Los Angeles is often referred to as America's most car-mad city, which is why the Los Angeles motor show, which opens today, is one of the major events on this continent.

The mix of brands you see on the roads here is a match for the variety we have in Britain, whereas in some parts of the US you can drive for many miles without seeing a BMW or Mercedes.

Los Angeles has been passionate about all things four wheeled since the dawn of the automobile. Despite the increasingly stringent emissions restrictions that are being championed by the state of California, making cars go quickly still plays a major part in LA's motoring history.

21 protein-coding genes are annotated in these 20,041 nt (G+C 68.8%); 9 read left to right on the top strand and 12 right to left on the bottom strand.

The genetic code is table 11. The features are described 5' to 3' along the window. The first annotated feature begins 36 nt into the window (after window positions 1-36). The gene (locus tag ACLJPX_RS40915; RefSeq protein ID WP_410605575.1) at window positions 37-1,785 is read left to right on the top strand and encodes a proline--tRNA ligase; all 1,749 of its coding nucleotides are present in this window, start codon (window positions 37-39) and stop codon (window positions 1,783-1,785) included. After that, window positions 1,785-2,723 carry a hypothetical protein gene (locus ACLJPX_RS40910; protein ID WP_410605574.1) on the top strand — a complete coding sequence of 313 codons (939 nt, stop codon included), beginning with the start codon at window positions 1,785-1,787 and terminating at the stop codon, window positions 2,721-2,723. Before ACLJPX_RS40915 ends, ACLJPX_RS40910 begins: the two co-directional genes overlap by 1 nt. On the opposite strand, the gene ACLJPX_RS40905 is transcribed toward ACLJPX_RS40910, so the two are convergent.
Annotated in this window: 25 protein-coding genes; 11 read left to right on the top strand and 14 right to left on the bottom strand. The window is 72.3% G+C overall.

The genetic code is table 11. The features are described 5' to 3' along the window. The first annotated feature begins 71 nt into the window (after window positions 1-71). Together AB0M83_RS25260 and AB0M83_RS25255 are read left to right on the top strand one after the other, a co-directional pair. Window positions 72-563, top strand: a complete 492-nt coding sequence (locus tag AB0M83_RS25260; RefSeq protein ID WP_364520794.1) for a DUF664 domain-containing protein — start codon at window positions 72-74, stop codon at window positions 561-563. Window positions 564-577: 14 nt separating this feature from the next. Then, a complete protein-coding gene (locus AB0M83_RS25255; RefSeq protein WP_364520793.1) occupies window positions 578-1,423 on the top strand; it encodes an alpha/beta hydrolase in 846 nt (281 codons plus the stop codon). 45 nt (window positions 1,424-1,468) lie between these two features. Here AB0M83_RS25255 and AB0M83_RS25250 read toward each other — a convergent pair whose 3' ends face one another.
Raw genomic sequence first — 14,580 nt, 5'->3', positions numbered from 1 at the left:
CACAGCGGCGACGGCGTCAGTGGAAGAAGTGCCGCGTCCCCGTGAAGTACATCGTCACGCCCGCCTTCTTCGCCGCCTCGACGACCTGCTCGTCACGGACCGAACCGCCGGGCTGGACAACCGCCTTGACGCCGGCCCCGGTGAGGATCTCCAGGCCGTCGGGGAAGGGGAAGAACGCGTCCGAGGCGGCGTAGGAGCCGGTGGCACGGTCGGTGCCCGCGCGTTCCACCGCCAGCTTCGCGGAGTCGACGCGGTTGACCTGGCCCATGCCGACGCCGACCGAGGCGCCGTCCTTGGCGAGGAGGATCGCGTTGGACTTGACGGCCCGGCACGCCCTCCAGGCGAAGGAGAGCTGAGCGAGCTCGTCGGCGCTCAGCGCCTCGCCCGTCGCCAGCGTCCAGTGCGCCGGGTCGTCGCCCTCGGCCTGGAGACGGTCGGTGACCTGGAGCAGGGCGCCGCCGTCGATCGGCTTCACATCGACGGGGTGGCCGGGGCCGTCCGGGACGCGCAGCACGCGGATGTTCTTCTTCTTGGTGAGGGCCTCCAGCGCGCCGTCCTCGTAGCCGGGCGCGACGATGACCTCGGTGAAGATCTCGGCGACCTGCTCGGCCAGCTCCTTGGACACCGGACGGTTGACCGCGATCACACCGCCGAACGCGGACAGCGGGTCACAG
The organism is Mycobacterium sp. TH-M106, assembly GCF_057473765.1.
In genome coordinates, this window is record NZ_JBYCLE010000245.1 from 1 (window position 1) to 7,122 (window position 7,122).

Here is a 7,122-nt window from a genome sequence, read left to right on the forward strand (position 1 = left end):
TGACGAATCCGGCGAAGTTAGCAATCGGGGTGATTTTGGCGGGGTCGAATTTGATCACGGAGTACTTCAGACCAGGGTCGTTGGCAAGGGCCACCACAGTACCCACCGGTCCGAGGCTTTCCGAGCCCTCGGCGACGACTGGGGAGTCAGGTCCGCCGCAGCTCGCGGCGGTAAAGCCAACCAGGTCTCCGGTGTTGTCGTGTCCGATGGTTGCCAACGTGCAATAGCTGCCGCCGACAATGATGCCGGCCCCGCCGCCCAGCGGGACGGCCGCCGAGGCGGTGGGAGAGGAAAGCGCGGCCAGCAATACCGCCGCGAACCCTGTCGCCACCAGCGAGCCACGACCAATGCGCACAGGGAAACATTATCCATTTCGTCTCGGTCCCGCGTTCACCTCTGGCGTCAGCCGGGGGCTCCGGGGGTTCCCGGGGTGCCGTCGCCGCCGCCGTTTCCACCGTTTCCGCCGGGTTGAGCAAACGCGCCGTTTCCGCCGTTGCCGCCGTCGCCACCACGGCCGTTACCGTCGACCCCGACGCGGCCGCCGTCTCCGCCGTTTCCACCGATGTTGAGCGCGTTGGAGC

For the next couple of days we're staying in West Hollywood, and I was intrigued to learn that our hotel is only a mile or so away from the site of the former Los Angeles Motor Speedway. 

Nowadays a largely forgotten footnote in motor racing history, the oval track on Wilshere Boulevard was for a brief time a state-of-the-art venue that almost matched the mighty Indianapolis Motor Speedway.

The track – bankrolled by an organisation called the Beverly Hills Speedway Syndicate – was built at lavish cost on the site of a lima bean plantation.